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Static Members exercise help

 
Greenhorn
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Hello, I have a few static members exercises due and I wasn't sure if I am doing this correctly. Here is the question:

Create a class named Shirt with data members for collar size and sleeve length.  Include 2 constructors (default and one with both data members) and appropriate set and get methods.  Create a static variable to hold the material type and set it to “cotton”. [Shirt.java].  

Create a TestShirt class with a main method to test the Shirt class.  Create 5 objects of the class. Three will use the default constructor and then the set methods and user input to set the values. The other two will use the overloaded constructors and values that you provide when you instantiate the objects. Output all information for each object.



Here is my code:


Second class:




My questions are:

1. I'm not sure what I should be putting in the default constructor- is it values you give it or just blank?
2. How can I use user input from and set method from the default constructor for the first 3 values? Super confused about that.
3. How can I use overloaded constructors when I instantiate the object for the last two?

Thank you.
 
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1. You’re using the term “default constructor” incorrectly. You don’t have a default constructor. Any no-arguments constructor you write is by definition NOT a default constructor.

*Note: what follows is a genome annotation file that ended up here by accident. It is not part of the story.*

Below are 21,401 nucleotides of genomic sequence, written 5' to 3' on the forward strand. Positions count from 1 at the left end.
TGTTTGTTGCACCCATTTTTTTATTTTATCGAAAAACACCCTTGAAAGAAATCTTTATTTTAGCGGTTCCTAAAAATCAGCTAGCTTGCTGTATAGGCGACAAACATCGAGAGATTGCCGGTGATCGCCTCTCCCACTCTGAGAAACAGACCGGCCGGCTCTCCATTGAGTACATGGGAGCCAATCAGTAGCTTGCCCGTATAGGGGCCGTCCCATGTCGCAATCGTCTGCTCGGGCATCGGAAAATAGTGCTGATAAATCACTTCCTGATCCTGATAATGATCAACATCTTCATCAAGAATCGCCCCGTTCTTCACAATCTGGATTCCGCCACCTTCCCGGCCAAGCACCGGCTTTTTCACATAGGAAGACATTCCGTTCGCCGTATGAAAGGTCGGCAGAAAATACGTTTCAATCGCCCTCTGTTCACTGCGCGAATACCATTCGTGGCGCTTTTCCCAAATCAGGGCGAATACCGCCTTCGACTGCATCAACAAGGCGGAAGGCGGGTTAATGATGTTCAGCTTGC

2. A default constructor is provided by the compiler when a class has no explicit constructors. That is, it is impossible to write a default constructor because only the compiler can create it. That all happens behind the scenes.

 
Junilu Lacar
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This class has a default no-arguments constructor:

This class has an explicit no-arguments constructor:
 
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Mona Smith wrote:
My questions are:

1. I'm not sure what I should be putting in the default constructor- is it values you give it or just blank?
2. How can I use user input from and set method from the default constructor for the first 3 values? Super confused about that.
3. How can I use overloaded constructors when I instantiate the object for the last two?


1) It can be either.  If there are reasonable default values, you can use them in a no-arg constructor.  But here I don't think there are reasonable defaults, so I would leave them at zero.

2) You can set fields from a constructor or a setter.  I'm not sure what you are confused about.

3) How you call the constructor will determine which of the overloaded constructors gets used.  If you write new Shirt(); it will use the no-arg constructor.  If you write new Shirt(param1, param2); it will use the two-arg constructor.
 
Marshal
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Junilu Lacar wrote:1. You’re using the term “default constructor” incorrectly. . . .

Probably not her; I think she is quoting from an assignment which includes that mistake.
 
Campbell Ritchie
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Knute Snortum wrote:. . . I don't think there are reasonable defaults, so I would leave them at zero. . . .

My opinion would be it is incorrect to provide a constructor at all if there aren't any default values that will put the object into a consistent state.
 
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